Brendan Cox:

Yeah, I mean, the thing is, is people forget the things like on the amount of people in the world, they've got a mobile phone is exponentially growing. And the thing is, is that as a, because my background is in animation, the thing is, is that everyone doesn't really think about it, but there's animation is creeping into everything, like all the things that are on your phone, the way that the apps open, the way that the things load, the way the buttons get pressed, it's all animated. And the thing is, is these animations are all now tied into interactions. literally everyone since he was born since the 90s, was born with a phone in their hand pretty much. And so they are used to interacting with every bit of content that they come across. And so it's only natural that they're going to want to interact with stories as they go along. And so I think the more interaction you can kind of gently enhance a story with the better. I mean, I'm not saying you have to go full full video game with everything. But it just something as simple as, like the charm of having your name put into a story is sometimes enough.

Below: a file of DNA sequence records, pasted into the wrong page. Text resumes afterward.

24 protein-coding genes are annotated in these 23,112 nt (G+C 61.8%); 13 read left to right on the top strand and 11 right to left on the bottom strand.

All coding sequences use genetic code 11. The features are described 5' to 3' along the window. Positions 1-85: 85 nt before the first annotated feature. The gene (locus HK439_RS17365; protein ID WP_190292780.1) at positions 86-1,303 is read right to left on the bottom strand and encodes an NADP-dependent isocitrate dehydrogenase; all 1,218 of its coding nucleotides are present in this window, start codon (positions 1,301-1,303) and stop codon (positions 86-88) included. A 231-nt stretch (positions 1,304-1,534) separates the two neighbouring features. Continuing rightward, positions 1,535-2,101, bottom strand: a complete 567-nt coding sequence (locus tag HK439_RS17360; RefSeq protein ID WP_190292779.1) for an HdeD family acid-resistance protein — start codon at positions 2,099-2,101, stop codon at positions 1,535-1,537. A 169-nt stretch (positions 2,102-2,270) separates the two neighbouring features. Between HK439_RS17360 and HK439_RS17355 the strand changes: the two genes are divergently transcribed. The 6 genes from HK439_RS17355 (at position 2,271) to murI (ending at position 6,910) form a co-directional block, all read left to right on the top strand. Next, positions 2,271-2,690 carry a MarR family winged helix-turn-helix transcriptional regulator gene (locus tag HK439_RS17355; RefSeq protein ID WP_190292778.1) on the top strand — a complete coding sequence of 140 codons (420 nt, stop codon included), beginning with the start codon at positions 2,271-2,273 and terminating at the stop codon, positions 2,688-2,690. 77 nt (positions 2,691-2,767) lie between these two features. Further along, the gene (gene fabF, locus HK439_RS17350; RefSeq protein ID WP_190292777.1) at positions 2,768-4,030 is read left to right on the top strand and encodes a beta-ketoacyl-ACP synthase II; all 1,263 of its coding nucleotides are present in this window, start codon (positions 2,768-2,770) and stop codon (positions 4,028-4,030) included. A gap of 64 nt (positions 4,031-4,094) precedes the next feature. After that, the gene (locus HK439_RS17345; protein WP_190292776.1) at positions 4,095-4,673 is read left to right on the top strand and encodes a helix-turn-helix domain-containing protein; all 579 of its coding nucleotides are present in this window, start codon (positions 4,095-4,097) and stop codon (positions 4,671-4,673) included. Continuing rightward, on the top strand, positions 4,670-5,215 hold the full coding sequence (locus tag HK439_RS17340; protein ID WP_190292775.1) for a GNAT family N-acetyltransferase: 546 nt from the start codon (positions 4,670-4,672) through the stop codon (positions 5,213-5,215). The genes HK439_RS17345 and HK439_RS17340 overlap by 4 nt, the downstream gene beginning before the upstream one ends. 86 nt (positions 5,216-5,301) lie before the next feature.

Tom Payani:

Well, yeah, and we've we've sort of been talking about marketing quite a lot. But it's exactly the same for eLearning, isn't it you look at things like Duolingo, the personalization of that, you know, it's going to be exactly the same in terms of elearning and training for for staff and students.

Brendan Cox: